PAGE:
Youth employment strategy coming

Leader of Government Business McKeeva Bush recently announced the government would develop a young person’s employment strategy.

Mr. Bush said the Ministry of Education, Training and Employment in conjunction with the Department of Employment Relations had unveiled a proposal outlining its employment strategy for youths.

The initiative, which is being referred to as the ‘National Employment Passport Programme’ aims to work as a bridge between school leavers, tertiary education and employment opportunities, Mr. Bush said.

The emphasis of the programme is to educate school leavers on social skills such as workplace etiquette, resume writing and interviewing skills. In addition, academics, career paths and other components to improve overall employability are also part of the strategy, Mr. Bush said.

‘I am happy to report that representatives from the Chamber of Commerce, major private sector employers and various industry reps, to whom the proposal was presented, gave extremely positive feedback,’ he said, adding that many offers of support and interest in partnering with government on the initiative accompanied the positive remarks.

According to Chief Education Officer Shirley Wahler, ‘This is the first time a multi-agency approach has been taken to the issue of creating a strategy that seeks to empower Caymanians with regard to education and employment.’

The concept of the programme is the product of a taskforce assembled by the Ministry of Education, the Department of Education Services, Employment Relations, and the University College of the Cayman Islands, the Royal Cayman Islands Police Service and John Gray High School.

Director of Employment Relations Lonnie Tibbetts, said his office has identified specific employment challenges with youths going into the workforce.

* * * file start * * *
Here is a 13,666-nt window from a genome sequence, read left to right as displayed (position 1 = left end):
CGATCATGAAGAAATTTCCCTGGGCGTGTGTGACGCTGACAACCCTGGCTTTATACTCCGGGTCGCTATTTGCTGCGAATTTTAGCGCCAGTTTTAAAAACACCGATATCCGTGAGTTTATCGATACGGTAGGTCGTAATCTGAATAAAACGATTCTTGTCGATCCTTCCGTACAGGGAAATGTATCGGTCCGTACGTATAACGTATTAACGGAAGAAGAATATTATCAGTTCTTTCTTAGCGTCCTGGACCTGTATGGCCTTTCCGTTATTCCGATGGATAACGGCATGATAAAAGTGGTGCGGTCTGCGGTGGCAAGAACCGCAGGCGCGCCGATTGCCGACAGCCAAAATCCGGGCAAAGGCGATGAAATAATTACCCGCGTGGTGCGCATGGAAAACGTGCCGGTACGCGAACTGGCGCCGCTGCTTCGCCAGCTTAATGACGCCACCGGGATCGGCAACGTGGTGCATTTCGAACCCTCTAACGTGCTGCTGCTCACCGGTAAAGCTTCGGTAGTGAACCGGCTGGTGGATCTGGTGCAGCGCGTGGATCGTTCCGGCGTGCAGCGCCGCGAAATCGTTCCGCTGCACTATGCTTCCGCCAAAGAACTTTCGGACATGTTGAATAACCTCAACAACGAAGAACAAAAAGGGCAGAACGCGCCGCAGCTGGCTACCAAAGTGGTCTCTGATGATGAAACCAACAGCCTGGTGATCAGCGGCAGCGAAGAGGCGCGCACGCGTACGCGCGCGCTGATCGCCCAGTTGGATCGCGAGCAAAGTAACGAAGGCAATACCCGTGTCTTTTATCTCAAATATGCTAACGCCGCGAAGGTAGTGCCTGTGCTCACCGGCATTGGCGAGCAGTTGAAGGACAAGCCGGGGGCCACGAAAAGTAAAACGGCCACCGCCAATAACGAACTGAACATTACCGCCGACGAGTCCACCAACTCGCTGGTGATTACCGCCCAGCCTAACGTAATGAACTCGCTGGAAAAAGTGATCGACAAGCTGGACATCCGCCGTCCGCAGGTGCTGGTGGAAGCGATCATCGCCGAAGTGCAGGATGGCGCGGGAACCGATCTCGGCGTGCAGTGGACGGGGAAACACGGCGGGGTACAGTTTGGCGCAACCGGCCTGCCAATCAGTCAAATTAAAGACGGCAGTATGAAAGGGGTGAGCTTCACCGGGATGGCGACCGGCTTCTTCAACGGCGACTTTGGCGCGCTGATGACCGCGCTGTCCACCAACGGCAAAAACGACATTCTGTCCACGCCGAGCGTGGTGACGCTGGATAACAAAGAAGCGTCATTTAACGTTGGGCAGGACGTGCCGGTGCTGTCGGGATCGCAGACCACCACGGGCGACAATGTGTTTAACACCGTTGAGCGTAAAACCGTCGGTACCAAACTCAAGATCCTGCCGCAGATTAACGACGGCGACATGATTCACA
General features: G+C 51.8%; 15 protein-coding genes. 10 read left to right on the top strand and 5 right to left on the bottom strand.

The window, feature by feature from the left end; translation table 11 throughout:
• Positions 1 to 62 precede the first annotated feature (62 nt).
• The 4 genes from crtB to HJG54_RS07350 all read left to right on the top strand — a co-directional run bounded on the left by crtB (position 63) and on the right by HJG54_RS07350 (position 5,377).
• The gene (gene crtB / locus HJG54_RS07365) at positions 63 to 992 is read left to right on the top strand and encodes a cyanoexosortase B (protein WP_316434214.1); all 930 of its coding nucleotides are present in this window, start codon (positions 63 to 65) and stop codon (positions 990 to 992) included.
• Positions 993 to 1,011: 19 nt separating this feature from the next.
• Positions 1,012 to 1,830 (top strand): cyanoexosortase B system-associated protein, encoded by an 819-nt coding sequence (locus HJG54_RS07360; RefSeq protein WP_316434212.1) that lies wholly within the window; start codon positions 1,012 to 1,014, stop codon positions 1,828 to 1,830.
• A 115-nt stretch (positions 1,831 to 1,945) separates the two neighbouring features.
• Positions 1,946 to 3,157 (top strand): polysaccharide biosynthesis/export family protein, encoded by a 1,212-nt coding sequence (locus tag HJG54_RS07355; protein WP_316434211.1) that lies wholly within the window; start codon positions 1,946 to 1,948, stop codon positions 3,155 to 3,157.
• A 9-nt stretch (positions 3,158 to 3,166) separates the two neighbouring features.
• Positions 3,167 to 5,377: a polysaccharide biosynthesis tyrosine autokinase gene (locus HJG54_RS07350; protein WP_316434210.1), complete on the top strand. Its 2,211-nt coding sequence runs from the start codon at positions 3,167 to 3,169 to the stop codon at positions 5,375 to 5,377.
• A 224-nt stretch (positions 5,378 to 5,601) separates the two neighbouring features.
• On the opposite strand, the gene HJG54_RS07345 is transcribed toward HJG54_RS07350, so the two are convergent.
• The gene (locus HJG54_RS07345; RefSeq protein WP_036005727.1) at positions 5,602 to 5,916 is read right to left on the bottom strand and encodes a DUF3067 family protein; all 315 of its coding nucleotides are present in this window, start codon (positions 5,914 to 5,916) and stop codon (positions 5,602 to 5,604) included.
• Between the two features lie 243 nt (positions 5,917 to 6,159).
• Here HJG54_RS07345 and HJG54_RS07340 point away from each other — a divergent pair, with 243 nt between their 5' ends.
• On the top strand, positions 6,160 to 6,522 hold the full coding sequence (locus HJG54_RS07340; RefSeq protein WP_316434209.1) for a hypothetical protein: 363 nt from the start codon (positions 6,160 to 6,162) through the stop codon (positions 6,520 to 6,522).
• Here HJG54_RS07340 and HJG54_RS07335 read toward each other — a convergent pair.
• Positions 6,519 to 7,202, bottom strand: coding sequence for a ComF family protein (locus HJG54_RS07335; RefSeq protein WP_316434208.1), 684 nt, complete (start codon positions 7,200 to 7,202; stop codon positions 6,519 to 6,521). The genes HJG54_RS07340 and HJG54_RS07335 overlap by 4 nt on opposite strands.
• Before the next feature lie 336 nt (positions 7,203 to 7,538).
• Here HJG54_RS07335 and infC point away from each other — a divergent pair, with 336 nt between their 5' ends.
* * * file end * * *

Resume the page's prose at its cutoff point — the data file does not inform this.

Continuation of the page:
‘They need a bridge that improves their skill not just for a job, but a career, and grooms them for their interest in a particular area,’ he said.

The programme will consist of two days of academic training and two days of on-site work placement, which will be paid for either by the employer or the government.

Mr. Tibbetts also made a distinction between jobs and internships, saying he would like to see more youngsters gravitate toward the latter, as it is career oriented and not just a job placement for money.

There is also an extracurricular component to the proposed strategy, which includes providing certificates such as CPR and drivers licences in addition to diving certifications and other important skills that can may make a difference in job placement.

Conflict resolution, people skills and discipline are paramount at the high school level, Mr. Tibbetts said.

‘We have to teach our children how to act in different situations and not take for granted that they know.’

The multi-agency National Employment Passport Programme feasibility study is currently in its last sate. Students and unemployed persons now have the opportunity to give feedback on what is being proposed for them.

Mr. Tibbetts says many businesses do not have a budget for training and when youngsters are at the fork in the road deciding to go to further studies or join the work force, we can say, ‘You don’t have to feel pressure to do one or the other, but we will offer you both.’

This gives people the time to figure out what their skill sets are and make more informed decisions about how to approach their futures, said Mr. Tibbetts.

‘Entry level jobs are shrinking, while skill sets are growing and the electronic receptionist may mean the new entry level is for a more advanced position with a more rigid skill set being required.’

More information about how persons may get involved in the programme should be forthcoming through the Employment Relations Office and other involved agencies shortly.